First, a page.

That’s according to an independent study (link in Portuguese) carried out by over 30 non-government organizations focused on climate change, including the World Wildlife Fund and Greenpeace. Brazil’s emissions for 2012 dropped 5% from a year earlier, and registered as the country’s lowest in 20 years, according to Observatorio do Clima, the network of NGOs that carried out the study. The latest decline caps a steady decline since the country’s emissions hit a near peak in 2004. EcoInternet : Earth is dying... ESSAY: What Would John Muir Say... About the Sierra Club. About the Sierra Club being led by Michael Brune, Accountant-in-Chief, and old-growth forest logging apologist?
Une compagnie minière compte détruire 1,6 million d'hectares de forêts en Indonésie. Paper Giant Pledges to Leave the Poor Rainforest Alone. Finally. If you've ever bought toilet paper, a bucket of KFC chicken, or photocopy paper, there's a decent chance that it came from Asia Pulp & Paper, the third largest paper producer in the world. There's also a chance that that paper was made from the quickly disappearing Indonesian rainforest—which is why activists and environmental organizations have long labeled Asia Pulp & Paper a "forest criminal" for destroying this precious habitat.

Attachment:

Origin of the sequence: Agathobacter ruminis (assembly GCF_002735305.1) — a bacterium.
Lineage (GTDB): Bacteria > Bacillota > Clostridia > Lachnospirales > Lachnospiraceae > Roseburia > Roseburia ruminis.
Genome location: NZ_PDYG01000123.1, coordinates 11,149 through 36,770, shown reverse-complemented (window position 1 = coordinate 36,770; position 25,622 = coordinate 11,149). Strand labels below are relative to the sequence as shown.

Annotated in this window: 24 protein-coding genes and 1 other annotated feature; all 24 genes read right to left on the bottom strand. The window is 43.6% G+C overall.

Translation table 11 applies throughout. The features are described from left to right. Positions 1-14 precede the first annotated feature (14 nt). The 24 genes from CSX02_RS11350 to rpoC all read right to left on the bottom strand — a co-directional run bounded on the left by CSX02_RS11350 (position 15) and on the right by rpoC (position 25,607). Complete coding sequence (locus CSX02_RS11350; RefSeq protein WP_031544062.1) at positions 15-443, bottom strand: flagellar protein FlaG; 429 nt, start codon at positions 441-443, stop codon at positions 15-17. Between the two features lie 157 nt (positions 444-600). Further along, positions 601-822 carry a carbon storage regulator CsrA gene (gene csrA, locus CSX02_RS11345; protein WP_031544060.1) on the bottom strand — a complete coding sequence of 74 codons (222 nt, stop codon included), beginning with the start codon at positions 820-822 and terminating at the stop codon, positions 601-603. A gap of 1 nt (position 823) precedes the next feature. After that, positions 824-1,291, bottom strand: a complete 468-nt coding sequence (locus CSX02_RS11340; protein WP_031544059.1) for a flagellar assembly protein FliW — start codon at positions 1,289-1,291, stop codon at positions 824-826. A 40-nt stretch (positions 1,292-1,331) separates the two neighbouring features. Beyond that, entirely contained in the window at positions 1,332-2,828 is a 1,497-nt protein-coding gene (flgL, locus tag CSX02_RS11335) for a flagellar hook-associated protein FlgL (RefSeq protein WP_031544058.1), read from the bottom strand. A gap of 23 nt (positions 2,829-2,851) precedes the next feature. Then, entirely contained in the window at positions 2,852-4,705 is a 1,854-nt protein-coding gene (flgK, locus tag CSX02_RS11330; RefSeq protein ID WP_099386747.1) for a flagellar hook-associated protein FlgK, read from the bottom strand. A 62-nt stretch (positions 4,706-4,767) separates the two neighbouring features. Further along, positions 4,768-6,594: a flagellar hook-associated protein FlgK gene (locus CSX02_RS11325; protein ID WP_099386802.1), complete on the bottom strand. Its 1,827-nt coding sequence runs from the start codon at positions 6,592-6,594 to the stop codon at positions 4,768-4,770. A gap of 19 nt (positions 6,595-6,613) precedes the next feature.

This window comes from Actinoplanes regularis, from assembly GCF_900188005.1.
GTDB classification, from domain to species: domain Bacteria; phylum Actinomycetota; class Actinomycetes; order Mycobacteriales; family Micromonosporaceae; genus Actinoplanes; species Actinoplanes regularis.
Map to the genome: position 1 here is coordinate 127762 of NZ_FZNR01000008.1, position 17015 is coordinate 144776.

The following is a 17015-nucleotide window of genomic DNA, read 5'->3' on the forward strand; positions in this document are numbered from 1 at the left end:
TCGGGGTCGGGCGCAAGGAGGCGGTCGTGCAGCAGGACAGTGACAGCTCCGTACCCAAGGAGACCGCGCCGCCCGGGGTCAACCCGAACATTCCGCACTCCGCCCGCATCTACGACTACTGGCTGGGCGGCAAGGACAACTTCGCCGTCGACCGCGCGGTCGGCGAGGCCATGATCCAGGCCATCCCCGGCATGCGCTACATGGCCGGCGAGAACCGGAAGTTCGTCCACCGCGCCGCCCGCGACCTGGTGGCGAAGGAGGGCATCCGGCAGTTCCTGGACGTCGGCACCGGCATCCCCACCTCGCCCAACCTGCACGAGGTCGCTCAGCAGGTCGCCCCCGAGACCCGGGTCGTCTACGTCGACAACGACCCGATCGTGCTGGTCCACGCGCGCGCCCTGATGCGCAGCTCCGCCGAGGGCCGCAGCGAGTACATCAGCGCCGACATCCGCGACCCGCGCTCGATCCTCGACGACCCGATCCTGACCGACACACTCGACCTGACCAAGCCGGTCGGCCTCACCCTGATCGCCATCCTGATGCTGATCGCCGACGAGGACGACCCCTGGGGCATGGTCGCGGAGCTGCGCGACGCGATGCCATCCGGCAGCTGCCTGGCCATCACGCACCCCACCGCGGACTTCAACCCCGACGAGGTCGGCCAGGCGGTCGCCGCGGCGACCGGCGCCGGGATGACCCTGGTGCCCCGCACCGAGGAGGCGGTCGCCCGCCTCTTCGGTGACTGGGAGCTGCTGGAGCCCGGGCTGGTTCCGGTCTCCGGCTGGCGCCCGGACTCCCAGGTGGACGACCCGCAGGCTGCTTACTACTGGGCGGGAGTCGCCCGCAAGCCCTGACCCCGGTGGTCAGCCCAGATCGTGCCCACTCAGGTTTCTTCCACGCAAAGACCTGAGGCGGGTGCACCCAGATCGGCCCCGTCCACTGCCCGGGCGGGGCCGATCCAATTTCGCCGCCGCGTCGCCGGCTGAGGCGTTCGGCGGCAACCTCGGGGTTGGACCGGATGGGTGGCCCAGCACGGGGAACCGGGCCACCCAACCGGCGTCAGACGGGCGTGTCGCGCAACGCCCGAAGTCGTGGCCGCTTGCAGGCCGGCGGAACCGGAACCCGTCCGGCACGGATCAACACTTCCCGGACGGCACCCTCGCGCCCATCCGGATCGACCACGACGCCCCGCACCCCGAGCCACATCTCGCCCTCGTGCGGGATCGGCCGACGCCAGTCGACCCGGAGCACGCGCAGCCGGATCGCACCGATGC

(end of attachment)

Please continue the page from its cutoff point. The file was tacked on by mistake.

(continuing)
But Tuesday, APP and environmental activists came together to announce a new conservation policy that they say will stop the company's destruction of virgin forests forever. La protection des forêts indonésiennes fait un pas en avant. Photos - En images : les orangs-outans de Sumatra plus que jamais menacés par la déforestation. VINCENT CASSEL et le Chef RAONI - STOP BELO MONTE : le spot de Planète Amazone signé Jan Kounen. Accaparement des terres et déforestation (brouillon) Déforestation et réchauffement climatique. 4 septembre 2006, Rome – Il est largement admis que le réchauffement climatique est provoqué par la combustion du pétrole et du gaz.